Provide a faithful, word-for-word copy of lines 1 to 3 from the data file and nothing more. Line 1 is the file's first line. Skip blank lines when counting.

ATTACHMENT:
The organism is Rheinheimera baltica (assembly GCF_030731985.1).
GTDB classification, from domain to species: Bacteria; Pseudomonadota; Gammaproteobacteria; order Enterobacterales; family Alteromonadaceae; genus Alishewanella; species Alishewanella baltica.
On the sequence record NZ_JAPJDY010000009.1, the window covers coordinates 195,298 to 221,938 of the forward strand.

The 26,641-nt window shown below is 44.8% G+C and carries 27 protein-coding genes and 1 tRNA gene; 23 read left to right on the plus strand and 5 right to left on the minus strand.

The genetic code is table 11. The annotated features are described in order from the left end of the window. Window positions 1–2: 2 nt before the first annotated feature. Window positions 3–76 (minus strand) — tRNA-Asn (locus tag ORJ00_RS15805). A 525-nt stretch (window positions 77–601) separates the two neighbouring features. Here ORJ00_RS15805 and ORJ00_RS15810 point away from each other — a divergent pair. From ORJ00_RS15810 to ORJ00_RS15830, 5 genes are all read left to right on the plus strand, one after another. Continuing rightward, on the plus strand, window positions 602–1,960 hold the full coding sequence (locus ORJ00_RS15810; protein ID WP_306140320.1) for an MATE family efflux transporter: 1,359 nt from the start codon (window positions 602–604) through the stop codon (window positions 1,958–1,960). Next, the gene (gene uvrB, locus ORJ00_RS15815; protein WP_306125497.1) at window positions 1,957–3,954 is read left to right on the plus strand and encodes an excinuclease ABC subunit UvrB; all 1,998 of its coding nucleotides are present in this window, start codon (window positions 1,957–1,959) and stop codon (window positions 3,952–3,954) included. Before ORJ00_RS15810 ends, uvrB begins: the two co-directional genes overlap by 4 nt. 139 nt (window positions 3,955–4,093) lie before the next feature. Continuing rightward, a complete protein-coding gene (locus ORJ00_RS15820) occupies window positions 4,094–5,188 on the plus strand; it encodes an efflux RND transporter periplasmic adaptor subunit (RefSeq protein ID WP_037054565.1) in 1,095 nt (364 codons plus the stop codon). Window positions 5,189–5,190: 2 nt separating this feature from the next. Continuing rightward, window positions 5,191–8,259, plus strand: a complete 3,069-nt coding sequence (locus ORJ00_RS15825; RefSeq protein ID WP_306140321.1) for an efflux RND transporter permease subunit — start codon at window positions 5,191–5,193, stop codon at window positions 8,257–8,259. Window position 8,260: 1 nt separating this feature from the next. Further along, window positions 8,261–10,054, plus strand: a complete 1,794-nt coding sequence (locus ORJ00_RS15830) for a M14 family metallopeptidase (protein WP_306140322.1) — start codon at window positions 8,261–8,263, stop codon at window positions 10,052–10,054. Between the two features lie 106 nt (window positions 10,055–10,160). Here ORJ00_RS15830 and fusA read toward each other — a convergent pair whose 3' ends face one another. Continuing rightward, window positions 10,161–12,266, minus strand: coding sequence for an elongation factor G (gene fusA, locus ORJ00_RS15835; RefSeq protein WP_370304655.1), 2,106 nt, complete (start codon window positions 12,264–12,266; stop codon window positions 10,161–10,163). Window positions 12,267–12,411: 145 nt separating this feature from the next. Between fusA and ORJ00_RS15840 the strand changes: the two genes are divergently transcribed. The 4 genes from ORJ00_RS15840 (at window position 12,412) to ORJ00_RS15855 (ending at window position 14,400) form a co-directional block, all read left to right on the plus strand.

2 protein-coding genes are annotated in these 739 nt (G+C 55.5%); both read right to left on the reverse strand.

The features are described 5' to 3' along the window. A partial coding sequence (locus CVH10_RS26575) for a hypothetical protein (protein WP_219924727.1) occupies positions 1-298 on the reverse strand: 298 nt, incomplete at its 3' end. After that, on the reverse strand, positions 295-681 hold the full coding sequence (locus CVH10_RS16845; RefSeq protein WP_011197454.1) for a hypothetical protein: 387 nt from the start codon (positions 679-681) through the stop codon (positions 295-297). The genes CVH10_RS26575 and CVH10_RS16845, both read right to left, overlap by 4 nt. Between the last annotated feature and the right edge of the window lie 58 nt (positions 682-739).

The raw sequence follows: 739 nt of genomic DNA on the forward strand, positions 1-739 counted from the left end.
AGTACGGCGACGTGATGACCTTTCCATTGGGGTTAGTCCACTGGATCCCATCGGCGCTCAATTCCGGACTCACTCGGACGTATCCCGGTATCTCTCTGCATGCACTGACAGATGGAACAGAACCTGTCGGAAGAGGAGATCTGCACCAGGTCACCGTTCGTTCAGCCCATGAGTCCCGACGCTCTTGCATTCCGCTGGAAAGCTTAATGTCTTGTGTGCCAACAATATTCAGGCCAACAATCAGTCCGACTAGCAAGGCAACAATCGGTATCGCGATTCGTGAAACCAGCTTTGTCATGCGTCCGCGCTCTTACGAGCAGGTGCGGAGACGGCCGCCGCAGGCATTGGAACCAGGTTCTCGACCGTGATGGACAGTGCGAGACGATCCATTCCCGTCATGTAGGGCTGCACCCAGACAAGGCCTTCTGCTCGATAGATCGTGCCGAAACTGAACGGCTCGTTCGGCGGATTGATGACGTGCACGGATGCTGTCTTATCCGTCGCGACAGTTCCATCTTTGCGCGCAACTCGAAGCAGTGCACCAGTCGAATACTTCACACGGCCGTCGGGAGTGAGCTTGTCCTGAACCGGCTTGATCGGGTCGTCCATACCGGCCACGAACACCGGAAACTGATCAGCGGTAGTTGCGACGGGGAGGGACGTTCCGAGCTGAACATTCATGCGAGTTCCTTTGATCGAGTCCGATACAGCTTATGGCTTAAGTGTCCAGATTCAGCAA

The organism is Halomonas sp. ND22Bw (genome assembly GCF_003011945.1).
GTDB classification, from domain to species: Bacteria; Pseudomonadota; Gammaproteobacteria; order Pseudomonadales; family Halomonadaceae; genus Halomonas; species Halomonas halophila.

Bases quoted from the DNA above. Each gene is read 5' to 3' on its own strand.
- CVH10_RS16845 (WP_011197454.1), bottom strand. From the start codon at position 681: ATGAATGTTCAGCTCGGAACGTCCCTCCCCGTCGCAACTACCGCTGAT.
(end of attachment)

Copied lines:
The organism is Rheinheimera baltica (assembly GCF_030731985.1).
GTDB classification, from domain to species: Bacteria; Pseudomonadota; Gammaproteobacteria; order Enterobacterales; family Alteromonadaceae; genus Alishewanella; species Alishewanella baltica.
On the sequence record NZ_JAPJDY010000009.1, the window covers coordinates 195,298 to 221,938 of the forward strand.